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    BBC's One-Sided Narrative of Alleged Russia's Meddling is 'Ridiculous' - Analyst

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    A BBC stringer has admitted that the broadcaster is searching for proof of Russia’s alleged role in the "Yellow Vests" protests in Paris, demanding that its journalists look for any leads that would point to Moscow.

    Radio Sputnik discussed the BBC's attempts to find a "Russian trace" in the French protests with Adriel Kasonta, a foreign affairs analyst based in London.

    Sputnik: What is your reaction to the report of BBC's attempts to find "Russian trace" in the French protests?

    Adriel Kasonta: In my opinion [it's] just a continuation of the McCarthyist witch-hunt against Russia which is some kind of tactic to cover up the misjudgements or the wrong policies of certain states like, for instance, in France that scapegoats Russia for every single reason.

    It is somehow counterproductive also for the BBC and the Western media to pin every blame on people's disapproval of a country's policies on Russia, because what we're seeing at the moment is that, for instance, Russia Today in France is showing a counter-narrative, they're showing how the "yellow vests" are protesting, what the reason is why they are protesting, and so on and so forth.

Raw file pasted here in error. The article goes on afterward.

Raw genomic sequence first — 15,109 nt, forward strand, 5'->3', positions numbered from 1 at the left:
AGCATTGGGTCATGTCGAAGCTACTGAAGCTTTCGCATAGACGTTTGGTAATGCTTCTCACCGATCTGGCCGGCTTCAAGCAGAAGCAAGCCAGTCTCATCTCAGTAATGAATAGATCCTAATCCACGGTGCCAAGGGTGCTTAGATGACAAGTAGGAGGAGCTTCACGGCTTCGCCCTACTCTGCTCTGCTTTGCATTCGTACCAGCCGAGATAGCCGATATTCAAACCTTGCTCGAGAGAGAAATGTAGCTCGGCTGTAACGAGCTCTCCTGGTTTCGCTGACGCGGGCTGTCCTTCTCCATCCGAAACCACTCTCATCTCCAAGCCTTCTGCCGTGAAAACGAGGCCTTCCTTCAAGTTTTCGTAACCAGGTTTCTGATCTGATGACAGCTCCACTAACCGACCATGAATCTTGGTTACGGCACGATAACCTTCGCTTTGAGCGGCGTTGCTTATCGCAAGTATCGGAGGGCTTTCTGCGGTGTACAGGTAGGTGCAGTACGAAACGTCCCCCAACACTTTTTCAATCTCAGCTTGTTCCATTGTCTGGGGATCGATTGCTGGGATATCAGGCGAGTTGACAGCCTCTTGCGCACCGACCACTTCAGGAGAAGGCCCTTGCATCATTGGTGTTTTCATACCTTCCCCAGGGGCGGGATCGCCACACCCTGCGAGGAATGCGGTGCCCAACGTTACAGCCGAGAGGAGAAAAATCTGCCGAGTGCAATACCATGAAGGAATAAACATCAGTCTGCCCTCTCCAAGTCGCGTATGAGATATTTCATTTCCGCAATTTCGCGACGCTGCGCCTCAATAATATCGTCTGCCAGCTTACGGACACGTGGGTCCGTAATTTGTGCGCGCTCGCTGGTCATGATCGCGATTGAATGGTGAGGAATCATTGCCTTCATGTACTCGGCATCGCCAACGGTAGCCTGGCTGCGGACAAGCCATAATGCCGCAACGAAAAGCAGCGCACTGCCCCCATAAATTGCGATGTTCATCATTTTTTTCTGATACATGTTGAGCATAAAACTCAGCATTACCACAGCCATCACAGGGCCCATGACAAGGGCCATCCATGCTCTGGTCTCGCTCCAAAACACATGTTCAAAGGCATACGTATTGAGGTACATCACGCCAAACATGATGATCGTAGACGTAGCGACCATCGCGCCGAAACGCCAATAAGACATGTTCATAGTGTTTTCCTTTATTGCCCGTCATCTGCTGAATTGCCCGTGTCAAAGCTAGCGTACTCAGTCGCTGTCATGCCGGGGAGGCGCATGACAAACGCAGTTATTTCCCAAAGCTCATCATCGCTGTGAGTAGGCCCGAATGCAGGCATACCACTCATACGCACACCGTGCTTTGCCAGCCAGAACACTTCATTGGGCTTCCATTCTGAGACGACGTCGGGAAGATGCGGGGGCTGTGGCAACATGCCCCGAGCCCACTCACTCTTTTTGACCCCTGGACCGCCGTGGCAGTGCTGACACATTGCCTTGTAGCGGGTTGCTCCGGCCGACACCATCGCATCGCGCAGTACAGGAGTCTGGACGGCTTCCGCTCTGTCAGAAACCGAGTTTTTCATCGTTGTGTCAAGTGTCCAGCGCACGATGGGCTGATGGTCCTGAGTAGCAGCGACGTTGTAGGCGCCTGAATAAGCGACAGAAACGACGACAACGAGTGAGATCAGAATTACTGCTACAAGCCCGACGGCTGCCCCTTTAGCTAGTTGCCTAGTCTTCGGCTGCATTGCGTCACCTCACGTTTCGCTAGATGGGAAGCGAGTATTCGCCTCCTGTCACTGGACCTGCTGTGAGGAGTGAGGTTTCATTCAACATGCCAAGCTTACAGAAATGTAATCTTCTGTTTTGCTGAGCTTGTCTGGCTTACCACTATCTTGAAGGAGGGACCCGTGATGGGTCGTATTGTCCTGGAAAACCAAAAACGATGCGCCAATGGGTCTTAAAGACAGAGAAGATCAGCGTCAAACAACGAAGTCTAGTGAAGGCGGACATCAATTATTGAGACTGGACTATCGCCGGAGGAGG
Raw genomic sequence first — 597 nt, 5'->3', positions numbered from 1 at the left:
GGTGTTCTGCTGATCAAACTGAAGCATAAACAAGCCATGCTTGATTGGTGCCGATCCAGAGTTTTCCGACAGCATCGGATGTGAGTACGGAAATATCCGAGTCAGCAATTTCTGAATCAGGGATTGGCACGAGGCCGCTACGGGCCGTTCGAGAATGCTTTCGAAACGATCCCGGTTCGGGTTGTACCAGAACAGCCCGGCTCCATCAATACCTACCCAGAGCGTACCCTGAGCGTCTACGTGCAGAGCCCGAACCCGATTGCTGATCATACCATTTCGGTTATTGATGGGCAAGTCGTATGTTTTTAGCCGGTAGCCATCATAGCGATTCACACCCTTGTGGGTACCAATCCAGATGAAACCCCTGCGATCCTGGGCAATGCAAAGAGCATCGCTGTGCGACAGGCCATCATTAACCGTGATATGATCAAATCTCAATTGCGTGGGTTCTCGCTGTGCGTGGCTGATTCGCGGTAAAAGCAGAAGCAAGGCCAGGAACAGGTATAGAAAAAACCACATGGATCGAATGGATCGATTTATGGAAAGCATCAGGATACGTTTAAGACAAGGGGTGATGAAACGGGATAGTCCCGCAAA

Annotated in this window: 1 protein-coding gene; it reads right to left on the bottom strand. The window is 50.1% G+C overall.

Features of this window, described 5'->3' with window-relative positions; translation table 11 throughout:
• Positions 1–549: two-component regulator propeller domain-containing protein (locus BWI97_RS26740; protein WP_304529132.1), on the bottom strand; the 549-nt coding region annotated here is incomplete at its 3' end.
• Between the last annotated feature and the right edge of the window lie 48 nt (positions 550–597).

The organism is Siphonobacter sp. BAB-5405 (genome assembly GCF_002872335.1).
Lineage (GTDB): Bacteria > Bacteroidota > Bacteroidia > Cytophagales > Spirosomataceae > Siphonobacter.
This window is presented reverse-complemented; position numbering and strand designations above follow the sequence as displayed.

Also I would like to point out to the article published in Bloomberg Opinion where the title was saying "France's Yellow Vests Aren't Imported from Russia", so this is the lunacy of the Orwellian times that we're living in, that the state media are to trying point out every blame on riots or disagreements within society on Russia only showing the people's desires, peoples motivations to go out to the streets.

    So I don't understand if something is going against the mainstream narrative it somehow automatically to be blamed on Russia.